• We are sorry, but NCBI web applications do not support your browser and may not function properly. More information
Logo of eidLink to Publisher's site
Emerg Infect Dis. Jan 2008; 14(1): 155–157.
PMCID: PMC2600150

Human Case of Streptococcus suis Serotype 16 Infection

Abstract

Streptococcus suis infection is an emerging zoonosis in Southeast Asia. We report a fatal case of S. suis serotype 16 infection in a Vietnamese man in 2001.

Keywords: Streptococcus suis, serotype 16, typing, dispatch

Streptococcus suis is a gram-positive, facultatively anaerobic coccus that may cause pneumonia, meningitis, septicemia, and arthritis in pigs. The pig can also be a healthy carrier of S. suis in the upper respiratory tract (particularly the tonsils and nasal cavities), the genital tract, and the alimentary tract (1,2). The first case of S. suis infection in humans was reported in Denmark in 1968. Since then, increasing numbers of cases have been reported in many countries, including the Netherlands; the United Kingdom; France; Hong Kong Special Administrative Region, People’s Republic of China; Thailand; Taiwan; and the United States (37). A recent outbreak of S. suis infections in Sichuan Province, People’s Republic of China, emphasized the importance of S. suis as an emerging zoonosis (8). S. suis is also the most important cause of bacterial meningitis in adults at the Hospital for Tropical Diseases (HTD) in Ho Chi Minh City, Vietnam (N.T.H Mai et al., unpub. data). The number of cases is likely underreported and will likely increase further with increased awareness and enhanced capacity to culture and identify S. suis.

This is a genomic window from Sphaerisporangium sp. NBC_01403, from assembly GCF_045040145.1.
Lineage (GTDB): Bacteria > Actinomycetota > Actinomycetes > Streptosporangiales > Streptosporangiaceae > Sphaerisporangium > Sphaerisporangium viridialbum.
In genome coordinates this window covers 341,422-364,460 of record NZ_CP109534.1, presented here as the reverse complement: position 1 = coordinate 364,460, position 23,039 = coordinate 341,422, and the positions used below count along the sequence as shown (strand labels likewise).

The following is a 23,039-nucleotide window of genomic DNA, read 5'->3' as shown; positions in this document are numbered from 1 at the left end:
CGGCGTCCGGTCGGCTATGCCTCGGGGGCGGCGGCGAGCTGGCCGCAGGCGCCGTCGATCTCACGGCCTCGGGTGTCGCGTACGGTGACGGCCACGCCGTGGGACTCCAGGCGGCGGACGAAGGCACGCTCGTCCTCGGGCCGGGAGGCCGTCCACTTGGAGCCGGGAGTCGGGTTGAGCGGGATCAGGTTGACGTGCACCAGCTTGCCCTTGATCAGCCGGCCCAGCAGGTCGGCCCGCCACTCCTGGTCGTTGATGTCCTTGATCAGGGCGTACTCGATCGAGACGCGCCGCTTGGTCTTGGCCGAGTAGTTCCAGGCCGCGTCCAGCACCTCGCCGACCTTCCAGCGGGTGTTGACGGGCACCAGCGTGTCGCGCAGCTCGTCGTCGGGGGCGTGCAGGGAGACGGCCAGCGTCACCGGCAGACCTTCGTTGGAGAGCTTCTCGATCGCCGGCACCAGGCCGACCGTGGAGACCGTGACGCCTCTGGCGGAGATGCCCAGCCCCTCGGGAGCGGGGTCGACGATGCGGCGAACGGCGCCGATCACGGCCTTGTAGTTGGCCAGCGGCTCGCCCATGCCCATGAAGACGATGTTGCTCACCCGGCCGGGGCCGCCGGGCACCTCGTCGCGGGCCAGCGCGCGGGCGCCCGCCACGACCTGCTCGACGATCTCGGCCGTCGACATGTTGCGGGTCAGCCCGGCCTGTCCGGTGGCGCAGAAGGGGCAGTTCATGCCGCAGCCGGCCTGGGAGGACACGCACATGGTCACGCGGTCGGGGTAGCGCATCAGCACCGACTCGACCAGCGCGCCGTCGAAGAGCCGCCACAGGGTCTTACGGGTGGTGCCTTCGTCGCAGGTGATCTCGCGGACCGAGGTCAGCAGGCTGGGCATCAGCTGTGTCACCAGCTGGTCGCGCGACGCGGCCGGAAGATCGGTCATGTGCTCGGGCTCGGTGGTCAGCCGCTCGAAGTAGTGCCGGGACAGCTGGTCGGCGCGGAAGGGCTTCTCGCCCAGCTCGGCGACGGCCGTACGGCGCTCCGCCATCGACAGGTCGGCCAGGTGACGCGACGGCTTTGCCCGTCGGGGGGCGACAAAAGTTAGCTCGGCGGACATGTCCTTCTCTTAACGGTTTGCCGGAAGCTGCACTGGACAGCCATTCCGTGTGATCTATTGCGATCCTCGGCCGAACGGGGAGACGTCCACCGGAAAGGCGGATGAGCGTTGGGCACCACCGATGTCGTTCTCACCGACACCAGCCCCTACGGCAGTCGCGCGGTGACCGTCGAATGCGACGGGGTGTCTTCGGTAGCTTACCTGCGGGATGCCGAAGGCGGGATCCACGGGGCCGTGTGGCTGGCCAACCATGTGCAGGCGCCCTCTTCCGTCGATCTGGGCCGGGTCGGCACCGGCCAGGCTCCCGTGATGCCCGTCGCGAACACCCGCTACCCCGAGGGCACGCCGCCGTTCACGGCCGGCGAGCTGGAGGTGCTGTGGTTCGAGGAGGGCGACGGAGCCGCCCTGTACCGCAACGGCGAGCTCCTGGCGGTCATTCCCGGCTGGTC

The Patient

A 57-year-old unemployed man from Long An Province, southern Vietnam, who had a history of alcohol abuse, had a 10-day history of abdominal pain, jaundice, anorexia, and weight loss. At the time of admission to HTD in 2001, the patient was lethargic, his vital signs were stable, and his neck was not stiff. Physical examination showed cutaneous spider naevi, jaundice, hepatosplenomegaly, and ascites. Leukocyte count was 15.3 ×103 cells/μL (70% neutrophils), blood urea nitrogen 12.1 mmol/L (reference range 3.57–7.14 mmol/L), creatinine 150 μmol/L (<115 mmol/L), sodium 127 mmol/L (135–145 mmol/L), potassium 6.67 mmol/L (3.5–5.1 mmol/L), serum aspartate aminotransferase 87 IU/L (12–30 IU/L), serum alamine aminotransferase 41 IU/L (13–40 IU/L), and albumin 20 g/L (35–52 g/L). An abdominal ultrasound examination showed hepatosplenomegaly and ascites. Ascitic fluid was cloudy and contained 5 g/L protein. Results of Gram stain and culture of ascitic fluid were negative. A diagnosis of spontaneous bacterial peritonitis associated with alcoholic liver cirrhosis was made, and the patient was treated with 2 g/day of ceftriaxone.